Hospital helps Filipinos with cataracts

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The Sydney Adventist Hospital is planning to extend its reach in the Philippines for the first time. A team of volunteers will donate their time and expertise to assist Filipinos suffering the affects of cataracts.

In August 2011, HealthCare Outreach is planning to extend its reach in the Philippines for the first time.  At the request of the Cagayan Valley Adventist Hospital located in northern Luzon provincial city of Santiago, a team of volunteers will donate their time and expertise to assist Filipinos suffering the affects of cataracts.

I was determined to develop a program for Filipinos and have HealthCare Outreach help my community

 
SAN Doctors donating their time to treat Filipinos with cataracts.   

“I first visited Santiago in January 2010”, said Michael Were, the SAN’s HealthCare Outreach Manager, “the medical team at Cagayan Valley Adventist Hospital really felt there was significant opportunity to assist in the field of Ophthalmology.  Universal healthcare does not exist in the Philippines like in Australia, and many of the local population are unable to afford the membership fees for the healthcare scheme, PhilHealth, or to access medical care.  We saw a hospital that was keen to help the local community and we felt it was something we wanted to partner with them to achieve.”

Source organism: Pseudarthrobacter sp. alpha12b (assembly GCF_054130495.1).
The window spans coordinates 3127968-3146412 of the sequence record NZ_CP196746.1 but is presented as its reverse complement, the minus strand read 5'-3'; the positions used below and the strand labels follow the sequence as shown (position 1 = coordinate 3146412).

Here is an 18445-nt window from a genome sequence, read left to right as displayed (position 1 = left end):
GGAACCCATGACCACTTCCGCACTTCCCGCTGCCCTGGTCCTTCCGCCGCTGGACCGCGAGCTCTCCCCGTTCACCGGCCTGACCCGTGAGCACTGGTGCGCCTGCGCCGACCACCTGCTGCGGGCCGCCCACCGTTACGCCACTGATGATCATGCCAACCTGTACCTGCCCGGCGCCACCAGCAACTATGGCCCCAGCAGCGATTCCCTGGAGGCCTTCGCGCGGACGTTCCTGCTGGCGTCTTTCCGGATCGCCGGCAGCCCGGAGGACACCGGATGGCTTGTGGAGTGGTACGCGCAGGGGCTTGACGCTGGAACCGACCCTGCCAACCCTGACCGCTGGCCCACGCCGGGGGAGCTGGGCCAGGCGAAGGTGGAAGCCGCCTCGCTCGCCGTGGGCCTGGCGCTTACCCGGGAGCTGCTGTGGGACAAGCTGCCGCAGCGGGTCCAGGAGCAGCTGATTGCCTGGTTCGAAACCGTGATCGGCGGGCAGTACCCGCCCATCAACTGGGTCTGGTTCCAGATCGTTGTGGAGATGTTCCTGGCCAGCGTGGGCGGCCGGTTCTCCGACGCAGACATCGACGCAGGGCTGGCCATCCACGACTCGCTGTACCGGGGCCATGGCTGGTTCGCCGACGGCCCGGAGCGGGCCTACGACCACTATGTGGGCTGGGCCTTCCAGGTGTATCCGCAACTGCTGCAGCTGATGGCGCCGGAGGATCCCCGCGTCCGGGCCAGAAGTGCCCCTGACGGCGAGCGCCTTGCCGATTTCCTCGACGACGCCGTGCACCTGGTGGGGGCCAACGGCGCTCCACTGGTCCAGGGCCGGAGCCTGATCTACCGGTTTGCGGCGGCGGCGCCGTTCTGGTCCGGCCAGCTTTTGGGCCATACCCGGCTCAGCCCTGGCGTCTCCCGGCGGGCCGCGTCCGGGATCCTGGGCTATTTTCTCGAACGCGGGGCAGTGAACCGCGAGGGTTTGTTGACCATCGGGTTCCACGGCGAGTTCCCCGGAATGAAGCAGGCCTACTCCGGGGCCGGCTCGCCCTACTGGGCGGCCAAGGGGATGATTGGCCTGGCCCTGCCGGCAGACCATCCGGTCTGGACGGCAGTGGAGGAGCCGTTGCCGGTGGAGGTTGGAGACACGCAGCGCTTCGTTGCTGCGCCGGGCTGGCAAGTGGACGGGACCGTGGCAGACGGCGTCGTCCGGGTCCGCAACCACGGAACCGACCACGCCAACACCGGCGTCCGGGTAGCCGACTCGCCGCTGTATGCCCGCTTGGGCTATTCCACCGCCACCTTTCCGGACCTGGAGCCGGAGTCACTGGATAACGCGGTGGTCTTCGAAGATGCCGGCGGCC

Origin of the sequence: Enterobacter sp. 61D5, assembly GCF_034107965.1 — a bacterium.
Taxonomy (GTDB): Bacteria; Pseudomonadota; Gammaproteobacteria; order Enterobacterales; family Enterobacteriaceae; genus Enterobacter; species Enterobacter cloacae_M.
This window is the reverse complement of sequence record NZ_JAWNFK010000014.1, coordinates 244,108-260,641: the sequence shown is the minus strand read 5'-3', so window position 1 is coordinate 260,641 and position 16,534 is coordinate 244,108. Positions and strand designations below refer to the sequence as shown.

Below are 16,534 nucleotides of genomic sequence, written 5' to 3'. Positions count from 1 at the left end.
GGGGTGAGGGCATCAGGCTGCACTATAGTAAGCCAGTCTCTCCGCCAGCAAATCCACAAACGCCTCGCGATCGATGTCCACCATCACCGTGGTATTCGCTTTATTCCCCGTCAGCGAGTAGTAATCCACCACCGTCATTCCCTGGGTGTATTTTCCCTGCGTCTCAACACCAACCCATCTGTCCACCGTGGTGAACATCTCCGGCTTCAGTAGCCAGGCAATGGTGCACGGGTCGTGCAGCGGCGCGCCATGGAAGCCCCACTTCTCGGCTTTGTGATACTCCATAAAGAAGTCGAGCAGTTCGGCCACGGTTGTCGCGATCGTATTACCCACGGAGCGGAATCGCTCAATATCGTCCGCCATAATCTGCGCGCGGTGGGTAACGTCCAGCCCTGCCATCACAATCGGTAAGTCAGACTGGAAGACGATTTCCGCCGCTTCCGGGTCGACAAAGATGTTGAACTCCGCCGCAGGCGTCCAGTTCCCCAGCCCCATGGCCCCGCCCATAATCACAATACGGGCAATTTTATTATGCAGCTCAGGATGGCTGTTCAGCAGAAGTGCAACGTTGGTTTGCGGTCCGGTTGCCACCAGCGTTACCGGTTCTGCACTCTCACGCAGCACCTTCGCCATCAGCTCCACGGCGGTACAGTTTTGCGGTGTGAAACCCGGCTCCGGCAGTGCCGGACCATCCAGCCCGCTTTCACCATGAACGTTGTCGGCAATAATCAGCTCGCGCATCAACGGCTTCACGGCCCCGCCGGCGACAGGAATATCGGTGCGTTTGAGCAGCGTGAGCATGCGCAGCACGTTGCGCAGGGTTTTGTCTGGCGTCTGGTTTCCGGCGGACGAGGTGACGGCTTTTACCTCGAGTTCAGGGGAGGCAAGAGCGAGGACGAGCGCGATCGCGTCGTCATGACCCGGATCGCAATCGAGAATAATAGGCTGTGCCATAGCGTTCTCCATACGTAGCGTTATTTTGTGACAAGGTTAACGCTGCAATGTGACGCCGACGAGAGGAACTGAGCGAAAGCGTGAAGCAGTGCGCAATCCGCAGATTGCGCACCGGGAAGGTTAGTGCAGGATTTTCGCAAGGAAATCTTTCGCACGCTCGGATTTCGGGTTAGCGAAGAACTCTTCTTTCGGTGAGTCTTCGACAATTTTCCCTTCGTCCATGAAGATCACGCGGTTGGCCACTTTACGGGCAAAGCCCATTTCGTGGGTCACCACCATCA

A cataract is a clouding that develops in the eye, varying in degree that then blocks the passage of light from the eye causing relative levels of blindness.  Cataracts are one of the leading eye diseases in a category of disease the World Health Organisation refers to as Avoidable Blindness.

Avoidable Blindness affects approximately 400 million people worldwide.  A 2004 Philippine National Study on Blindness indicated that in the Cagayan Valley region, roughly one-third the size of the state of Tasmania is home to approximately 140,000 Filipinos suffering from avoidable blindness.  The HealthCare Outreach team are hoping to address the problem.

“Our initial plan in 2011 is to begin to treat as many patients as we can afford.  Our aim is to finance the surgery of 250 patients, at an average cost of $300 per patient. We need to raise $75,000 plus equipment,” says Michael Were.  “Most of the equipment has now been sourced; however community support is necessary to raise the funds for the supplies used in each operation.”

 
 

“I have worked at Sydney Adventist Hospital for 7 years now and have heard stories from our staff travelling around the world and helping other countries.  I was determined to develop a program for Filipinos and have HealthCare Outreach help my community.  We now have a project and a program that will make a difference in the Philippines; we just need the funding and donors to make it happen,” said Lita Ford.

Our long-term goal has the team planning to develop a sustainable program that can assist those unable to afford surgery.  “Our goal is that we can finance equipment for the hospital that will mean they can have a significant impact on avoidable blindness in their community even when we are not there,” said Michael Were.

Sydney Adventist Hospital, affectionately known as the San, is located in Wahroonga on the city’s north shore and is New South Wales’ largest single campus hospital with over 500 beds.  The 1986 trip was to be the first of 103 overseas trips that the hospital’s staff and volunteers have undertaken since then. They have specialised in cardiac, reconstructive and women’s health surgery, it is now known as the Sydney Adventist Hospital HealthCare Outreach program.

You can find out more information about the HealthCare Outreach program by visiting www.sah.org.au/healthcare-outreach.  Donations can be made via the website and are tax deductible.

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